Today, I bring you another article that I wrote with Casey Simmons for Atlantic Voices, the Atlantic Treaty Association‘s monthly publication. In december, the focus what on Unconventional Security Threats. The article was originally published here.
Water is crucial for many aspects of our lives, a necessity which has heightened “access to reliable and sufficient water sources” as a universally-accepted, basic human right. However, according to the World Bank, 40 % of the world’s population faces water shortages today, a challenge with numerous risks such as food insecurity due to the lack of water necessary for agriculture, forced migration, and the spread of diseases because of the lack of sanitation. At the international level, water scarcity has the potential to exacerbate international disputes and be a triggering element of internal conflicts.
Climate change, and in extenso water security, have been recognized by the Pentagon’s 2014 Quadrennial Defense Review as ‘shaping the security landscape’ and ‘threat multipliers’, thus putting water security on the same level of importance as food and energy security. It is widely believed that instability in the Middle East and North Africa (MENA) region and in the Caucasus are linked to water security.
Uneven Distribution and Population Growth
The issue of water security was first raised at NATO in 2008 by former Secretary General Jaap de Hoop Scheffer. Two years later, the idea made its way into the Alliance’s 2010 Strategic Concept. The Declaration at the Wales Summit in September 2014 reiterated the idea that “Key environmental and resource constraints, including health risks, climate change, water scarcity, and increasing energy needs will further shape the future security environment in areas of concern to NATO and have the potential to significantly affect NATO planning and operations.” Considering that Europe does not experience significant water insecurity, and Canada sits on one of the biggest reserves of fresh water, why is water insecurity a source of concern for the transatlantic Alliance?
First, “like threats from states, threats from climate change can be unpredictable and destabilizing.” The consequences can neither be predicted nor counteracted by weapons but requires tools which do not exist in NATO’s traditional arsenal. In addition, we are talking about a threat coming from outside the Alliance and not from within as member countries are not seriously directly affected by the phenomenon. The external character of the threat combined with its novelty makes it harder to control.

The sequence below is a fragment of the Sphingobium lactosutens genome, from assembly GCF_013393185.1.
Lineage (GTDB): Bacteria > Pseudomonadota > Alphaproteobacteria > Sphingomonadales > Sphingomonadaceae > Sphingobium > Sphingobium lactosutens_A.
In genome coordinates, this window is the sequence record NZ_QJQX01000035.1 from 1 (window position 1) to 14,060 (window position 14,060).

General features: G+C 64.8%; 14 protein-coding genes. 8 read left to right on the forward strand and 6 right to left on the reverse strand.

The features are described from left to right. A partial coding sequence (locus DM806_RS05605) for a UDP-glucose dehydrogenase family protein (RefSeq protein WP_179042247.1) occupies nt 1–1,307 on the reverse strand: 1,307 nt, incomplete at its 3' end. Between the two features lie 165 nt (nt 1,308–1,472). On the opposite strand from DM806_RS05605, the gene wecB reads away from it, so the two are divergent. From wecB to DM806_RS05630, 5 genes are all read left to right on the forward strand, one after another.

Second, water insecurity affects regions of importance for NATO such as MENA, Central Asia and the Caucasus. In those cases, water insecurity could have irreversible side effects for the Alliance due to migration waves from the regions, as illustrated by the civil war in Syria. Additionally, the price and availability of water- dependent goods such as grains and cotton coming from the Caucasus could be affected.
Third, water reserves are shrinking due to the exhaustion of non-renewable sources, pollution and climate change. As the world population will reach 9 billion people in 2050, fresh water will not be available for all. Based on the uneven water distribution throughout the world, regions faced with “rapid population growth, resource depletion, poor governance, economic stagnation, and unsettling climate change impacts, all within the context of chronic aridity” will be exposed to dire situations – specifically MENA, the Horn of Africa, Central, South and East Asia.
Water as a Source of Conflict
Water is only an amplifier of interstate conflicts, like in the Israeli/Palestinian case, while it can be the source of intrastate disputes. In the second case, water can be a lever between ethnicities and antagonist groups. Water- induced conflicts do not happen in a nutshell, but complement the devastating effects of “poverty, social tensions, environmental degradation, ineffectual leadership, and weak political institutions”. It is expected that over the next 10 years, competition around water will increase and shared sources will be a contributing source of political tension.